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Skaldic Poetry of the Scandinavian Middle Ages

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Stúfr inn blindi Þórðarson kattar (Stúfr)

11th century; volume 2; ed. Kari Ellen Gade;

Stúfsdrápa (Stúfdr) - 8

Skj info: Stúfr enn blindi Þórðarson kattar, Islandsk skjald, 11. årh. (AI, 404-5, BI, 373-4).

Skj poems:
Stúfsdrápa, Stúfa

Stúfr inn blindi ‘the Blind’ Þórðarson kattar ‘of the Cat’ came from an illustrious family of Icel. poets. He was the great-grandson of the skald Glúmr Geirason (GlúmrI) and the grandson of Guðrún Ósvífrsdóttir (see Laxdœla saga, ÍF 5, 87, 94, 281-90). He was also related to Einarr skálaglamm ‘Tinkle-scales’ (EskálI), Úlfr stallari ‘the Marshal’ Óspaksson (Úlfr) and Steinn Herdísarson (Steinn) (See Genealogy IV, ÍF 5). What we know about his life is detailed in two versions of Stúfs þáttr, which has been transmitted in a longer and a shorter version (see ÍF 5, xcii-xciv, 279-90). Stúfr was born c. 1025 and, as his nickname indicates, he must have been blind or had extremely poor vision (it could be, however, that his eyesight failed him in old age, contributing to his nickname; see ÍF 5, xciii). Around 1060 he travelled to Norway to claim an inheritance, and while he was there he met King Haraldr harðráði Sigurðarson. The following summer Stúfr visited the king in Trondheim, became his retainer and recited a poem which he had composed in Haraldr’s honour. He then apparently returned to Iceland, and nothing more is known about him (see also SnE 1848-87, III, 593-5; LH 1894-1901, I, 633-4). Skáldatal (SnE 1848-87, III, 254, 262, 275) lists him among the court poets of Haraldr harðráði.

Stúfsdrápa — Stúfr StúfdrII

Kari Ellen Gade 2009, ‘(Introduction to) Stúfr inn blindi Þórðarson kattar, Stúfsdrápa’ in Kari Ellen Gade (ed.), Poetry from the Kings’ Sagas 2: From c. 1035 to c. 1300. Skaldic Poetry of the Scandinavian Middle Ages 2. Turnhout: Brepols, pp. 350-8.

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Skj: Stúfr enn blindi Þórðarson kattar: Stúfsdrápa, Stúfa, o. 1067 (AI, 404-5, BI, 373-4)

SkP info: II, 354

old edition introduction edition manuscripts transcriptions concordance search files

4 — Stúfr Stúfdr 4II

edition interactive full text transcriptions old edition references concordance


Cite as: Kari Ellen Gade (ed.) 2009, ‘Stúfr inn blindi Þórðarson kattar, Stúfsdrápa 4’ in Kari Ellen Gade (ed.), Poetry from the Kings’ Sagas 2: From c. 1035 to c. 1300. Skaldic Poetry of the Scandinavian Middle Ages 2. Turnhout: Brepols, p. 354.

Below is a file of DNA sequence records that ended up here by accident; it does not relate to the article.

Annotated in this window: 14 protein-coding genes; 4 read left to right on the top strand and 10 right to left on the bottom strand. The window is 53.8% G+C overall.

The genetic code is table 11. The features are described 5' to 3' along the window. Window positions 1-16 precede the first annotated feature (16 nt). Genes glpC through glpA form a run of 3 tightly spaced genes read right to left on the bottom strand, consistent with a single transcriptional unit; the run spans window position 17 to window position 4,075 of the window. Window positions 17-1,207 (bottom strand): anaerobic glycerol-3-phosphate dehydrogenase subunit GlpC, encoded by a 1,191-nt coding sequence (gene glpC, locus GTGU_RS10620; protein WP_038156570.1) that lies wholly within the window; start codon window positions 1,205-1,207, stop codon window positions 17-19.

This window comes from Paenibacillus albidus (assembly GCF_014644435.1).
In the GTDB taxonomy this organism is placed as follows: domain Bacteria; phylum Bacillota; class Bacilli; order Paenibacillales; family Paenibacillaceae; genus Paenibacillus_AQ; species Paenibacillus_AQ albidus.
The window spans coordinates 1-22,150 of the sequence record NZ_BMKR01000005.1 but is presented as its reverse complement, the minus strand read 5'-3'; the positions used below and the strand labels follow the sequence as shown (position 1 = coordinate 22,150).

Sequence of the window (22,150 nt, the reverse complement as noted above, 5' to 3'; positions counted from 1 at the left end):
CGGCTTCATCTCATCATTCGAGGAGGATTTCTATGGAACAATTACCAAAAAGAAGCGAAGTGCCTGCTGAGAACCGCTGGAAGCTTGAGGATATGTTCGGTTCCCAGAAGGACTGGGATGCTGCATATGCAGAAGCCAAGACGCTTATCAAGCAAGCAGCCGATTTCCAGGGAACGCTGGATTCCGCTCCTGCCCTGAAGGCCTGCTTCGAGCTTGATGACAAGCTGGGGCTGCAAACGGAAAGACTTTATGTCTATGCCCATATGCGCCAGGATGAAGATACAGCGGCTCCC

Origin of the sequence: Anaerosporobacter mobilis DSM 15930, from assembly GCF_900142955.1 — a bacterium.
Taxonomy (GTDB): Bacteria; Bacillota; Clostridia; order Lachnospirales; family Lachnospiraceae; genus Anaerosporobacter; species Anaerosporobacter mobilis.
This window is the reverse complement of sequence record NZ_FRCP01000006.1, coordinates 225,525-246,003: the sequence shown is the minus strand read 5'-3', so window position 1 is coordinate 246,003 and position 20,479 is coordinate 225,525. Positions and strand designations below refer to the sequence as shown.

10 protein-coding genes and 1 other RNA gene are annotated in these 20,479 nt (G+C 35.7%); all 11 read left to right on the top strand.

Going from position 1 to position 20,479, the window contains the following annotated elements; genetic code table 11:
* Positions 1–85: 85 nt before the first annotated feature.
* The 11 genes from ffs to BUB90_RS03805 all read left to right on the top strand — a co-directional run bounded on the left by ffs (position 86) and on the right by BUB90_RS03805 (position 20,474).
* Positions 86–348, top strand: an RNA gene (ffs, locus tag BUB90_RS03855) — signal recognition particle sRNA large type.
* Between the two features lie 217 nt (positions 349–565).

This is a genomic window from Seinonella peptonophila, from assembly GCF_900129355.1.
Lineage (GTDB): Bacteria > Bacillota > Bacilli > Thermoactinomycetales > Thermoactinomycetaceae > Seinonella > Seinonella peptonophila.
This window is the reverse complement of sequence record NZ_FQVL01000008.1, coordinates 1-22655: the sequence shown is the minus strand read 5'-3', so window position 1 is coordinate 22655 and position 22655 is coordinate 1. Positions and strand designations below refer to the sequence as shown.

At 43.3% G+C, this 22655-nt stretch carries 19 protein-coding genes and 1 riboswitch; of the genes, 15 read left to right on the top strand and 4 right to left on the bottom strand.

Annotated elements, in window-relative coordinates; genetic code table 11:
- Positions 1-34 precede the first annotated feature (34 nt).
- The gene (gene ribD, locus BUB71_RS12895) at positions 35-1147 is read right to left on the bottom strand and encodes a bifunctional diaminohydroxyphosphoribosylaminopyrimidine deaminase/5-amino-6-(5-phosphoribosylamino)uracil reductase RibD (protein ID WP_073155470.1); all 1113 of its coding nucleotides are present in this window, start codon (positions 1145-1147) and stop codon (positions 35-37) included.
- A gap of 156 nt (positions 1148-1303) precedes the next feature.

Mægð gat ǫðlingr eiga
ógnar mildr, þás vildi;
gulls tók gauta spjalli
gnótt ok bragnings dóttur.

Ógnar mildr ǫðlingr gat eiga mægð, þás vildi; {spjalli gauta} tók gnótt gulls ok dóttur bragnings.

The battle-generous monarch got the marriage he desired; {the confidant of the people} [KING] took plenty of gold and the ruler’s daughter.

Mss: Mork(3r) (Mork); Flat(194rb) (Flat); H(28v), Hr(21ra) (H-Hr); FskBˣ(64v), FskAˣ(243) (Fsk); Kˣ(531v), 39(21ra), F(43vb), E(13r), J2ˣ(263v) (Hkr)

Readings: [1] ǫðlingr eiga: ǫðlingr Egða H, Hr, eðlingr eiga FskBˣ, allvaldr Egða Kˣ, 39, F, E, J2ˣ    [3] gauta: gumna Kˣ, 39, F, E, J2ˣ    [4] gnótt: gnógt Hr, FskBˣ

Editions: Skj: Stúfr enn blindi Þórðarson kattar, Stúfsdrápa, Stúfa 4: AI, 405, BI, 374, Skald I, 186; Mork 1867, 16, Mork 1928-32, 87, Andersson and Gade 2000, 150, 473 (MH); Flat 1860-8, III, 306 (MH); Fms 6, 172 (HSig ch. 16); ÍF 29, 238 (ch. 51); ÍF 28, 90 (HSig ch. 17), F 1871, 202, E 1916, 44.

Context: During his stay in Russia (1043-4), Haraldr married Ellisif (Elizabeth), the daughter of Jaroslav of Novgorod and Ingigerðr, the daughter of the Swed. king Óláfr inn sœnski ‘the Swede’ Eiríksson.

Notes: [1] mægð ‘the marriage’: Lit. ‘in-lawship’. This refers to Haraldr’s ties to Jaroslav. — [1] ǫðlingr ‘monarch’: The Hkr variant allvaldr Egða ‘the mighty ruler of the Egðir’ is equally possible but could have been occasioned by the attempt to improve the internal rhyme (-ægð : Egð- rather than -ægð : eig-). — [3] spjalli gauta ‘the confidant of the people [KING]’: The Hkr variant spjalli gumna ‘the confidant of the people’ is possible both metrically and syntactically. The variant gumna ‘of the people’ could have been chosen because it is less ambiguous than gauta ‘of the people’, which could have been understood as the ethnic Gauta ‘of the Gautar’ (Haraldr was not the confidant of the Swed. Gautar) or as m. gen. sg. of the Óðinn-heiti Gauti. See LP: Gautar; Gautr 1; Gauti.

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